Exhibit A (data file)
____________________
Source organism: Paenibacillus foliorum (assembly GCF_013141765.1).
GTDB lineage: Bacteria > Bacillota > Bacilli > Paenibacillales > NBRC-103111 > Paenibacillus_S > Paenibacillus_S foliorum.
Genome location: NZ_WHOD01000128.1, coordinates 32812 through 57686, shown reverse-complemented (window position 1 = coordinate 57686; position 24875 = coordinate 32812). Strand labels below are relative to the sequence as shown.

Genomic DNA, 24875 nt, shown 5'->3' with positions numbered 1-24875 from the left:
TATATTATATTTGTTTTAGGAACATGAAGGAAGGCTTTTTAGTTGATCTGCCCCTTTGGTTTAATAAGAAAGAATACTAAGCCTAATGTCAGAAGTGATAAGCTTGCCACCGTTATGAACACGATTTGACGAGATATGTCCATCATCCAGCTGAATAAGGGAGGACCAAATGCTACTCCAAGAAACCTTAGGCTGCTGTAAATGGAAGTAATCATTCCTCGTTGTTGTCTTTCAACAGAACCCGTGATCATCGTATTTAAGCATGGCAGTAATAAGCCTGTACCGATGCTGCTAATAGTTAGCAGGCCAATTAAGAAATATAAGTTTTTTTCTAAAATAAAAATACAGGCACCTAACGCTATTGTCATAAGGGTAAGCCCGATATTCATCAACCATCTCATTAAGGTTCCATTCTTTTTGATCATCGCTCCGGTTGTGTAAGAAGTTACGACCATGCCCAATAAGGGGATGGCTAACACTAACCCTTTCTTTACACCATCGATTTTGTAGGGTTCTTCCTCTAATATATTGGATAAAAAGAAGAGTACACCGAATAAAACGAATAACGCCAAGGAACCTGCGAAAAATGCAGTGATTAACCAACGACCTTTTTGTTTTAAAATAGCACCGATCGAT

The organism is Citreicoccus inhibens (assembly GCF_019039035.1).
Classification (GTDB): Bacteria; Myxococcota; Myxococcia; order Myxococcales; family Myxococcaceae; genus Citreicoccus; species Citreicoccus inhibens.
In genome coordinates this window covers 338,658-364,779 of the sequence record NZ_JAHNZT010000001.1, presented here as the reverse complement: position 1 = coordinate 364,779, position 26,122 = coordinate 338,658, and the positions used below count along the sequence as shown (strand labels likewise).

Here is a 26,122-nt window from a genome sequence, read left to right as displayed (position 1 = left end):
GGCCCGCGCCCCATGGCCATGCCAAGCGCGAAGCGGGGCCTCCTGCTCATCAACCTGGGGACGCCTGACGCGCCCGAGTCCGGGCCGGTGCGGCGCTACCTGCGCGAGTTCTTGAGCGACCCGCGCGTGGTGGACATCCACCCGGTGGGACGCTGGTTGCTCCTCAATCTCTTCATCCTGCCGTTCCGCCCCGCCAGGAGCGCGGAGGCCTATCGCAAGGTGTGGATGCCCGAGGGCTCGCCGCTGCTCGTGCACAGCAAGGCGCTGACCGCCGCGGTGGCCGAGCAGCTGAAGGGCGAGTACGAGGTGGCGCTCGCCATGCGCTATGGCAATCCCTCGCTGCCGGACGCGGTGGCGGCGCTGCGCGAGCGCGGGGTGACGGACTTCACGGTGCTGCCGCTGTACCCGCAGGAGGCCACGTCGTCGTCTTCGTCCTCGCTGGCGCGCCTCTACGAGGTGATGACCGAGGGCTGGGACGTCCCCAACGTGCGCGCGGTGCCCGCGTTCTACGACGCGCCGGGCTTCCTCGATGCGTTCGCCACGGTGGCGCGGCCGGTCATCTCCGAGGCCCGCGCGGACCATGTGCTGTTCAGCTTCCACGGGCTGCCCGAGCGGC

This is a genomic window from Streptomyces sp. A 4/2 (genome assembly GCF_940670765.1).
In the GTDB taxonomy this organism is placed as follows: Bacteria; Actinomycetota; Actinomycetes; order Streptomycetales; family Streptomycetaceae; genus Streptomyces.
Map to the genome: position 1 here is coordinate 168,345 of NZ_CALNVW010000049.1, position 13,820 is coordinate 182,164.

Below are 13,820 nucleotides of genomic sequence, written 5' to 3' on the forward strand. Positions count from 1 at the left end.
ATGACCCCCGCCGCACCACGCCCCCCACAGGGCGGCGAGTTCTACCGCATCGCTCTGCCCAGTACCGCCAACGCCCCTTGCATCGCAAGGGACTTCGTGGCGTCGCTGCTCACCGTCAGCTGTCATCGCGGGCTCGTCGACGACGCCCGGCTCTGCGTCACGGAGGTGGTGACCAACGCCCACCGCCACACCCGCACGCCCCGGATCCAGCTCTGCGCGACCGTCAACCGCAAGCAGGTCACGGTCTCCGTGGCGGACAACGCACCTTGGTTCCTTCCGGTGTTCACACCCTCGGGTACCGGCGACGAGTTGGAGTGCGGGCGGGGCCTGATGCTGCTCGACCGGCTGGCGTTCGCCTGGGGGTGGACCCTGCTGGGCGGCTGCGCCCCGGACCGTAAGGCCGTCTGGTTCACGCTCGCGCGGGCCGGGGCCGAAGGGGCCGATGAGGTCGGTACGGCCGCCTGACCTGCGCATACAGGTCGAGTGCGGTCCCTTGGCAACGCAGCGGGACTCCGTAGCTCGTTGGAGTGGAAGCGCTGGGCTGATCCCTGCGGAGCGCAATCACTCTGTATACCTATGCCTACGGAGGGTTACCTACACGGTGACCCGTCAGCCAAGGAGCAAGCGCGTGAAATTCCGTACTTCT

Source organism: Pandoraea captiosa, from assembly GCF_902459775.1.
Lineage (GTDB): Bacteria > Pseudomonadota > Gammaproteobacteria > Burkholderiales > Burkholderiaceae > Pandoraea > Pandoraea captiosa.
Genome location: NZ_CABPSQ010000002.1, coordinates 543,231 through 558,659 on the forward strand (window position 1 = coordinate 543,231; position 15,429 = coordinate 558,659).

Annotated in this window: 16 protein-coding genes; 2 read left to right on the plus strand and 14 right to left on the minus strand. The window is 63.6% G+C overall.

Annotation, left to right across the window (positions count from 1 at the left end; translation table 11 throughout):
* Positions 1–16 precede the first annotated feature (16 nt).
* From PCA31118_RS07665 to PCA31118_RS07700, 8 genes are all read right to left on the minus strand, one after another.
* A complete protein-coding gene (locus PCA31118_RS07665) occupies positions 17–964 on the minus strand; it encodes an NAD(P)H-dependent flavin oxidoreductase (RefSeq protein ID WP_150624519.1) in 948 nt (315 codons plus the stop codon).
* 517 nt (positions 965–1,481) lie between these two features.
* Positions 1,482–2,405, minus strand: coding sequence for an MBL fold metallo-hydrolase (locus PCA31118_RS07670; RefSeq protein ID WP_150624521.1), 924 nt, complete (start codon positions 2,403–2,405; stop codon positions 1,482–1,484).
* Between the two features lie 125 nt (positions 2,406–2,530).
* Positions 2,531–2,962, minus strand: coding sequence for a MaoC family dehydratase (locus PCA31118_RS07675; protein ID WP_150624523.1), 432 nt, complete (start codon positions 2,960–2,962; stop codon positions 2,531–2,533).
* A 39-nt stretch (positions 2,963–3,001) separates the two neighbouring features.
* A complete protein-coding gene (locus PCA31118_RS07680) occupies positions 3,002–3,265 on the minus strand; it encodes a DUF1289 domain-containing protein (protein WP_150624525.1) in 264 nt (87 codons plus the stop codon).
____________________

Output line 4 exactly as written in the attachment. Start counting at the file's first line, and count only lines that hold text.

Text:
Genomic DNA, 24875 nt, shown 5'->3' with positions numbered 1-24875 from the left: